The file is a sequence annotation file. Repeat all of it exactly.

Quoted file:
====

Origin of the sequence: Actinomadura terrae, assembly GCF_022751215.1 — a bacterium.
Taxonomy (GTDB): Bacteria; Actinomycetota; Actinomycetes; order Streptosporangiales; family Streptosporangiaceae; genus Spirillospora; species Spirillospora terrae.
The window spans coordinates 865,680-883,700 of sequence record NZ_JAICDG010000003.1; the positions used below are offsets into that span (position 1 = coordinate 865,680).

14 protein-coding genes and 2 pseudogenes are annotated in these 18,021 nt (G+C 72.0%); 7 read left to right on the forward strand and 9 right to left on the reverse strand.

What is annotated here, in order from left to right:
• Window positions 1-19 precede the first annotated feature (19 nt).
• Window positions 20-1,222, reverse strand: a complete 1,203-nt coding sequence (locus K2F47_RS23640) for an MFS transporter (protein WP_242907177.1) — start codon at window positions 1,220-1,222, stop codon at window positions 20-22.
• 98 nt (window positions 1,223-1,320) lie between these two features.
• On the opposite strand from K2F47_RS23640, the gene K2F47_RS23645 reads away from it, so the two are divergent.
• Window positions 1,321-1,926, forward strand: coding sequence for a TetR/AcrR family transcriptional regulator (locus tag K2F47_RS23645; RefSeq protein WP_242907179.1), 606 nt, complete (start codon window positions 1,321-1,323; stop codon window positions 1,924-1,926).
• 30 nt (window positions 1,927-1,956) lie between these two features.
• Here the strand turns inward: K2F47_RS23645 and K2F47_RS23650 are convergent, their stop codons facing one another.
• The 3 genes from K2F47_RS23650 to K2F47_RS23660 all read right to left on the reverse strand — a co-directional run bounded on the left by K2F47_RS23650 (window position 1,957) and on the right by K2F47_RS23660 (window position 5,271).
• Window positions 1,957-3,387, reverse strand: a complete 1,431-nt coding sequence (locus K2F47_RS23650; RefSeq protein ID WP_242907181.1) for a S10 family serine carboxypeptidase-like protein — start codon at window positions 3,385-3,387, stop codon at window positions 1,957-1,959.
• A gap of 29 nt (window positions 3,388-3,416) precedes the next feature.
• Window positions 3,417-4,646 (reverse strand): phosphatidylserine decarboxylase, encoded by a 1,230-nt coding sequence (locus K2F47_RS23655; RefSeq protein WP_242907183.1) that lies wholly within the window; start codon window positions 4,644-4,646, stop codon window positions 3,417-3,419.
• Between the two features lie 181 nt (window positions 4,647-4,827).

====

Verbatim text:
Origin of the sequence: Actinomadura terrae, assembly GCF_022751215.1 — a bacterium.
Taxonomy (GTDB): Bacteria; Actinomycetota; Actinomycetes; order Streptosporangiales; family Streptosporangiaceae; genus Spirillospora; species Spirillospora terrae.
The window spans coordinates 865,680-883,700 of sequence record NZ_JAICDG010000003.1; the positions used below are offsets into that span (position 1 = coordinate 865,680).

14 protein-coding genes and 2 pseudogenes are annotated in these 18,021 nt (G+C 72.0%); 7 read left to right on the forward strand and 9 right to left on the reverse strand.

What is annotated here, in order from left to right:
• Window positions 1-19 precede the first annotated feature (19 nt).
• Window positions 20-1,222, reverse strand: a complete 1,203-nt coding sequence (locus K2F47_RS23640) for an MFS transporter (protein WP_242907177.1) — start codon at window positions 1,220-1,222, stop codon at window positions 20-22.
• 98 nt (window positions 1,223-1,320) lie between these two features.
• On the opposite strand from K2F47_RS23640, the gene K2F47_RS23645 reads away from it, so the two are divergent.
• Window positions 1,321-1,926, forward strand: coding sequence for a TetR/AcrR family transcriptional regulator (locus tag K2F47_RS23645; RefSeq protein WP_242907179.1), 606 nt, complete (start codon window positions 1,321-1,323; stop codon window positions 1,924-1,926).
• 30 nt (window positions 1,927-1,956) lie between these two features.
• Here the strand turns inward: K2F47_RS23645 and K2F47_RS23650 are convergent, their stop codons facing one another.
• The 3 genes from K2F47_RS23650 to K2F47_RS23660 all read right to left on the reverse strand — a co-directional run bounded on the left by K2F47_RS23650 (window position 1,957) and on the right by K2F47_RS23660 (window position 5,271).
• Window positions 1,957-3,387, reverse strand: a complete 1,431-nt coding sequence (locus K2F47_RS23650; RefSeq protein ID WP_242907181.1) for a S10 family serine carboxypeptidase-like protein — start codon at window positions 3,385-3,387, stop codon at window positions 1,957-1,959.
• A gap of 29 nt (window positions 3,388-3,416) precedes the next feature.
• Window positions 3,417-4,646 (reverse strand): phosphatidylserine decarboxylase, encoded by a 1,230-nt coding sequence (locus K2F47_RS23655; RefSeq protein WP_242907183.1) that lies wholly within the window; start codon window positions 4,644-4,646, stop codon window positions 3,417-3,419.
• Between the two features lie 181 nt (window positions 4,647-4,827).